The forest news. (Jefferson, Jackson County, Ga.) 1875-1881



The forest news.

Place of Publication:

Jefferson, Jackson County, Ga.

Geographic coverage:

  • Jefferson, Jackson county


Jackson Co. Pub. Co.

Dates of publication:



  • Vol. 1, no. 1 (June 12, 1875)-v. 6, no. 32 (Jan. 14, 1881).




  • English


  • Georgia--Jackson County.--fast--(OCoLC)fst01216851
  • Georgia--Jefferson.--fast--(OCoLC)fst01273151
  • Jackson County (Ga.)--Newspapers.
  • Jefferson (Ga.)--Newspapers.


  • Also issued on microfilm: Athens, Ga. : University of Georgia Libraries.





The forest news. June 12, 1875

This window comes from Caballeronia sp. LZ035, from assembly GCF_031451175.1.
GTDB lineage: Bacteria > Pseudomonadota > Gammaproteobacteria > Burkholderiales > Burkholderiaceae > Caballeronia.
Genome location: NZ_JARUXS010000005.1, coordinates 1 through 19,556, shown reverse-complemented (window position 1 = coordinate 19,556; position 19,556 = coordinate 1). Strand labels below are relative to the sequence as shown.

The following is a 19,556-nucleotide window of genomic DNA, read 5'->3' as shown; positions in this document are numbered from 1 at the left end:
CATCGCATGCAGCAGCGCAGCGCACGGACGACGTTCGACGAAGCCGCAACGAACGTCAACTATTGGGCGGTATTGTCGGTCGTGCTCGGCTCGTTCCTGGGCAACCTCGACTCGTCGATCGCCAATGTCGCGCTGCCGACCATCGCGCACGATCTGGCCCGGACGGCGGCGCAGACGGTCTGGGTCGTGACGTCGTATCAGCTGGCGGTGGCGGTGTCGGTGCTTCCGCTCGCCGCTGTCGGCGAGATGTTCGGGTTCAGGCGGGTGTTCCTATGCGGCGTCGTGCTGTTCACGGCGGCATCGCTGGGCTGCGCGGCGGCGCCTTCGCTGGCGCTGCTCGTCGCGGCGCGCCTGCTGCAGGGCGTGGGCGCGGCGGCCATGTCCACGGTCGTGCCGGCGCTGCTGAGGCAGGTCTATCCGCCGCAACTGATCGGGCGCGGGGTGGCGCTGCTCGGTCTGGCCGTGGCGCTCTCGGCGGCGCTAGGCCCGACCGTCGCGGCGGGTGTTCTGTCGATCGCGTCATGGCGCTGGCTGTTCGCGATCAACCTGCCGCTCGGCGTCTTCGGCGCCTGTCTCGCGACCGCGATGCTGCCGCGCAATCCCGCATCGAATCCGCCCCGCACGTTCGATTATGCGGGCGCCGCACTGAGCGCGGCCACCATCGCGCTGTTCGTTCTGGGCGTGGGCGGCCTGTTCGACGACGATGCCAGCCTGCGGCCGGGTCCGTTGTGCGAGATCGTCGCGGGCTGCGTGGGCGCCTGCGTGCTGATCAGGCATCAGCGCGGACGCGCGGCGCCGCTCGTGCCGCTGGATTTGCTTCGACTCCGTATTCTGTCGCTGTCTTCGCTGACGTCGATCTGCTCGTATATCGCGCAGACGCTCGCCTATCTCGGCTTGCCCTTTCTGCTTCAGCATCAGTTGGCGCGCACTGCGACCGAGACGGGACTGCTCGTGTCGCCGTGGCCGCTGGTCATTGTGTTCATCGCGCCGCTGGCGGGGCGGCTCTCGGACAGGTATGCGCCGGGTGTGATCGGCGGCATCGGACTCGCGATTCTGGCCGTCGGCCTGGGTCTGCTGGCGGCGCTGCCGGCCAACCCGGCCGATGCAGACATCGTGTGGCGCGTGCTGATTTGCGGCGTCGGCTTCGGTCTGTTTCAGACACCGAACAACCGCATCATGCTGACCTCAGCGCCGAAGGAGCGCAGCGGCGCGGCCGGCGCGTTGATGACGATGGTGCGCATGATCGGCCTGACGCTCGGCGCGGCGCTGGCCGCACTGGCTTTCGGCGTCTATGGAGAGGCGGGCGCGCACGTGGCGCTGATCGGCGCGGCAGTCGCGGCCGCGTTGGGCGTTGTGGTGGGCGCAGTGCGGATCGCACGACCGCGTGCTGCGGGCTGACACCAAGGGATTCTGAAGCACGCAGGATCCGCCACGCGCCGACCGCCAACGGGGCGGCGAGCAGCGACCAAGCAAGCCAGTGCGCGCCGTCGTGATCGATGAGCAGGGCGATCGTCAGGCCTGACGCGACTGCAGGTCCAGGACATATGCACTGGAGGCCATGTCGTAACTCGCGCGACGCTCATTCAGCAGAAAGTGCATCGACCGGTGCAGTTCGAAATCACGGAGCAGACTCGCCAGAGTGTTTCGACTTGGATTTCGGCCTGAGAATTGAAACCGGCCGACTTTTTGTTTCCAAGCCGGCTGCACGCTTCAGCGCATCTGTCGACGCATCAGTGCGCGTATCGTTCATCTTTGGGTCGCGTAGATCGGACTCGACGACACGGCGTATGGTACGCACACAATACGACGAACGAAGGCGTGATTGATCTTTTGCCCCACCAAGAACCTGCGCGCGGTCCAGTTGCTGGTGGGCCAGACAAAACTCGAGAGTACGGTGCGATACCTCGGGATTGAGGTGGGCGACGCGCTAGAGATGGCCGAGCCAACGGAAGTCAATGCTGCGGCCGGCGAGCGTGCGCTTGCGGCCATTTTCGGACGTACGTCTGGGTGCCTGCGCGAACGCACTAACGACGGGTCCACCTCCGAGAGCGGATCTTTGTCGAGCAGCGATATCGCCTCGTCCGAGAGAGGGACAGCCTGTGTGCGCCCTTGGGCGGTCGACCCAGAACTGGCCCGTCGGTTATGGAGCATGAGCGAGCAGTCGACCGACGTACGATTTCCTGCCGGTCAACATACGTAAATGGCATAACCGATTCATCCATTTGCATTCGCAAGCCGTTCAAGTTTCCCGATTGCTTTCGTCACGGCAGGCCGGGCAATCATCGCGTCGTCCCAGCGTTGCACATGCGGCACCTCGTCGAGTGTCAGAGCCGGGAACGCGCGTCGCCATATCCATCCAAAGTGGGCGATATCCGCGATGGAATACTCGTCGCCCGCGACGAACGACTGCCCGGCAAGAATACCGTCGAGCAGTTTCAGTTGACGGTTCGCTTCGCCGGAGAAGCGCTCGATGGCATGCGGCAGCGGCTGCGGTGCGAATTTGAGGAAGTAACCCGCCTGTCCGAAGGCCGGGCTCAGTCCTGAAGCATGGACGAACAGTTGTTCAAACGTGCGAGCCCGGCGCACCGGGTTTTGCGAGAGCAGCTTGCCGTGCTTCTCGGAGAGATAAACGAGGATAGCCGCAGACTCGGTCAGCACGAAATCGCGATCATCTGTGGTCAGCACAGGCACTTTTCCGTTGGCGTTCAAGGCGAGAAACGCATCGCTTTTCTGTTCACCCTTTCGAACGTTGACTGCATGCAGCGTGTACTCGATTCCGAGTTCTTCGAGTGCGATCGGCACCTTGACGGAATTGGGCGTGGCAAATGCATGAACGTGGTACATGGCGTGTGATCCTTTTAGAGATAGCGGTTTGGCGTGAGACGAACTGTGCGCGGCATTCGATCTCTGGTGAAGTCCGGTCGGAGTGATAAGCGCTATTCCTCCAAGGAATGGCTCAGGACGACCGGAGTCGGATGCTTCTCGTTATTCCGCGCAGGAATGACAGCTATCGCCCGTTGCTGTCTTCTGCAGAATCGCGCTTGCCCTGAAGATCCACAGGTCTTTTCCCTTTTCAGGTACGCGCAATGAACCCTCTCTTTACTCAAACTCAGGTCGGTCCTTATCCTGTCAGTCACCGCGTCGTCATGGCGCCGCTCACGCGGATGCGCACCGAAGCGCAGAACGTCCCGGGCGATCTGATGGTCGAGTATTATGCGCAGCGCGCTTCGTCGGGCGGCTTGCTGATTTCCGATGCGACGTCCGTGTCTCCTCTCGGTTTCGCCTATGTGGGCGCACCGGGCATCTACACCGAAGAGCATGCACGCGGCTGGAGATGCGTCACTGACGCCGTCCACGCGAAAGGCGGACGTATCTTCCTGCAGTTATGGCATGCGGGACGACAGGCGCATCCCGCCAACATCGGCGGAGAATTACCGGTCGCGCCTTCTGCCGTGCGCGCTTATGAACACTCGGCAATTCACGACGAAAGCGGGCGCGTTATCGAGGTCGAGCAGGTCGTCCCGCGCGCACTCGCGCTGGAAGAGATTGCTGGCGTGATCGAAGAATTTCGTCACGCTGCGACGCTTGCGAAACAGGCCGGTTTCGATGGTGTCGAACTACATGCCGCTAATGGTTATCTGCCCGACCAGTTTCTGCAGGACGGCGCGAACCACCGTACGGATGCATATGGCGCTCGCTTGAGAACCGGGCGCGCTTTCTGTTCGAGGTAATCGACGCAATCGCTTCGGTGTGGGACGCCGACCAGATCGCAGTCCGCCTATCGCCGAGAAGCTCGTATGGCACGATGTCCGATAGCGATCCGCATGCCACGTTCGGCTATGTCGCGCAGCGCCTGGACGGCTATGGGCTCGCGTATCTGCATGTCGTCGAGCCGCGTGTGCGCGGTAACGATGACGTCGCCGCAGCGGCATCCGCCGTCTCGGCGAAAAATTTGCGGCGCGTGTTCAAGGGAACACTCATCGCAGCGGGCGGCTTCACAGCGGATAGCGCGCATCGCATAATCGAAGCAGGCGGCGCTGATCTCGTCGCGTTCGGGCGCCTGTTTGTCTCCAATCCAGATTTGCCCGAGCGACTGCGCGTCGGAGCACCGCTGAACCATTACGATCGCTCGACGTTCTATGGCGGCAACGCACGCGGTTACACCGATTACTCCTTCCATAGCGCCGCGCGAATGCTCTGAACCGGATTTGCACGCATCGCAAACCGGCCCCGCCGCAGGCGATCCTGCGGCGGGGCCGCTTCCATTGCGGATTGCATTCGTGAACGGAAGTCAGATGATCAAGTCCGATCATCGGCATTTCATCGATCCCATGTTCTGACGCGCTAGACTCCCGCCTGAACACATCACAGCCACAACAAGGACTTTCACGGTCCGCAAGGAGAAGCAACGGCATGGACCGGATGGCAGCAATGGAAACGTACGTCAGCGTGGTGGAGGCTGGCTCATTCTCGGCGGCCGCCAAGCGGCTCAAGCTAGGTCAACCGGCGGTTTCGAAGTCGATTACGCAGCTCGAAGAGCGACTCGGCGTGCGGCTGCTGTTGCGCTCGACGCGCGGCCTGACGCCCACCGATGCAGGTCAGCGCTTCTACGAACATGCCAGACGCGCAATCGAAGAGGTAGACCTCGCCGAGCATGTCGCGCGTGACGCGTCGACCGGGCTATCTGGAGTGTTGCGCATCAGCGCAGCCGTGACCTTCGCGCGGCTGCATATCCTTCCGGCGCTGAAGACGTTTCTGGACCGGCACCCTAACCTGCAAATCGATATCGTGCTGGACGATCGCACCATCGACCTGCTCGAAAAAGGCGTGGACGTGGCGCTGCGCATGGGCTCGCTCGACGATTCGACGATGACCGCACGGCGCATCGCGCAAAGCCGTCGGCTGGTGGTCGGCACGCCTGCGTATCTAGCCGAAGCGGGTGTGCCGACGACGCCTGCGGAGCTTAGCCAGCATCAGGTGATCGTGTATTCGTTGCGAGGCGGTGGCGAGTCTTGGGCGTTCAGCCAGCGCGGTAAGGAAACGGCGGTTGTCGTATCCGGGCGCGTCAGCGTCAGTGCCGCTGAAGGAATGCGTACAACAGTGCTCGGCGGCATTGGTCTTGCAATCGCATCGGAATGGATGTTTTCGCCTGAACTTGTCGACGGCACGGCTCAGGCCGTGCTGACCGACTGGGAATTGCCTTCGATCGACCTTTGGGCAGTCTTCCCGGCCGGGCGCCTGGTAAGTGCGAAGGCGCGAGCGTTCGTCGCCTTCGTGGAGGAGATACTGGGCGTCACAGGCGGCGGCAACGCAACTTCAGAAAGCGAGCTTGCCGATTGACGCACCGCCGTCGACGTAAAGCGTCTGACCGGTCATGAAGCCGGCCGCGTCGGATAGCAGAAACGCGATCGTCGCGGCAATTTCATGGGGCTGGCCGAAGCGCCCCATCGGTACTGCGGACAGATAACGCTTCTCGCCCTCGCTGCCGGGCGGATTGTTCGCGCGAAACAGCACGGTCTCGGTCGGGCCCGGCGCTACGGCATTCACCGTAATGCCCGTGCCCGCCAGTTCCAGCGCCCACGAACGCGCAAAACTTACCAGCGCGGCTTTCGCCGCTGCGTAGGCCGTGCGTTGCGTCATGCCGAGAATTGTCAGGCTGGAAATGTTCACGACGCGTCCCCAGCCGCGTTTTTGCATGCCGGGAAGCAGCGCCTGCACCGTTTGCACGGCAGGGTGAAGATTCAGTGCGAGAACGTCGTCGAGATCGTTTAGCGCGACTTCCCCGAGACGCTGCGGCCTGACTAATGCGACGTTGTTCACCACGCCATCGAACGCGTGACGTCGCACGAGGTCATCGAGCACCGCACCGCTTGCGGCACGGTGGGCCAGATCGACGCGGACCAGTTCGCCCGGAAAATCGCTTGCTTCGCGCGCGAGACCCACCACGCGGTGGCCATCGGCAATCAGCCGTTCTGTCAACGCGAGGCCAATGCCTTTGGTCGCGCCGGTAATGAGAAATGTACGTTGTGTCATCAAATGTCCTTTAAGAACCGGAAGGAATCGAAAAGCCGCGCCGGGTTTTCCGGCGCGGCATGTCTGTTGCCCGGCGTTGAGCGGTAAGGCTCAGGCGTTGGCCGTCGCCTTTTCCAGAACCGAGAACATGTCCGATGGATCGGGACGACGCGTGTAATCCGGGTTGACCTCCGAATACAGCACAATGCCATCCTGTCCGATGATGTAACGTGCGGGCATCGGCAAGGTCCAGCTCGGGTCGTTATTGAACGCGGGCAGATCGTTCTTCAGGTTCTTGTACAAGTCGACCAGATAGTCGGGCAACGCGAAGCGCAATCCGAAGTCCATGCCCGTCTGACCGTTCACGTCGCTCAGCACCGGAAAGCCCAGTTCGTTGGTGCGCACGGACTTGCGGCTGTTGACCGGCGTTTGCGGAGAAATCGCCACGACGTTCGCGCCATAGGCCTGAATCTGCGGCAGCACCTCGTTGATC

On June 12, 1875, the newly formed Jackson County Publishing Company printed the first issue of the Forest News in Jefferson, Georgia. Malcolm Stafford, of the Southern Watchman, served as the managing and business editor of the four-page Democratic publication. The Forest News’ prospectus indicated a dedication to the principles of State Rights and State Sovereignty. Within the first year of its founding, the newspaper was Jackson County’s legal organ. In 1876, keeping with its politics, the paper supported Samuel J. Tilden for president and A. H. Colquitt for governor. Stafford managed and edited the News until January 18, 1878 when he stepped down from his managing position and was replaced by J. N. Wilson. The newspaper began to form a more modern division of labor with Stafford on staff as an editor, J. N Wilson as lead editor, and W. C. Howard and Robert S. Howard as business managers. Wilson’s tenure as chief editor was short-lived, however, as Robert S. Howard moved into the position on March 10, 1878, and he would remain in that position for seven years. In late January, 1881, the Forest News offices suffered a fire, and, by the end of February that same year, the paper was retitled the Jackson Herald. The Herald’s next editor, John L. Asbury, took over after Robert announced his departure on January 16, 1885. Asbury acted as editor for only seven months before selling the publication to a partnership consisting of J. P. Thompson, G. W. Mabry, and Jeff D. Pike. The Herald changed ownership again when John N. Ross purchased it on July 30, 1886. Ross managed the paper for three years, bringing on his father as a partner on January 21, 1887 and then his brother on May 4, 1888. On March 22, 1889, Ross sold the newspaper to J. H. Williamson and W. H. Craig; the new owners continued the Herald’s traditionally Democratic politics, but Williamson and Craig aligned more specifically with Bourbon Democrats. On July 10, 1891, the Herald came under the ownership and editorial management of John N. Holder. Holder was the paper’s longest running owner, maintaining control into the mid-20th century. Holder, the grandson of former Jackson County Publishing Company owner N. H. Pendergrass, states he was given the Herald by his father, Thomas Holder, as a wedding gift. Other reports, however, suggest the paper was purchased by John N. Holder for 3,000 dollars. The paper regularly published four-page issues to its 1,200 subscribers by the time Holder took over management. In his early days as editor and proprietor, Holder showed an interest in supporting the Farmer’s Alliance movement, but moved away as the Alliance fell under the populist faction of Democrats. Displaying this opposition to populism, Holder’s newspaper supported William J. Northen for a second term in 1892 and Grover Cleveland for president. On August 26, 1898, Holder entered Georgia politics as a representative for Jefferson, Georgia’s district, and remained actively involved in politics until 1932. John Holder’s wife, Ada took over editing responsibilities alongside Andrew J. Bell and W. H. Williamson during John’s foray into politics. W. H. Williamson served as business manager and part owner in 1901 and remained with the newspaper until his death on August 17, 1939. On December 14, 1905, the Herald published its largest issue to date that included a history of Jackson County. In 1906, the publication further modernized by acquiring a folding machine and doing away with the hand-folding process. While the Herald itself wasn’t formally a temperance journal, the owners consciously did not run liquor ads and explained this decision in the January 31, 1907 issue. By February 13, 1908, the paper’s continued growth was displayed by a subscriber count of 2,100. The Holders retired from editing their newspaper but retained ownership until the 1950s. The Herald passed through several managing hands after the Holders before it was organized under the ownership of MainStreet Newspapers, Inc.. The paper continues publication today as Jackson County’s legal organ.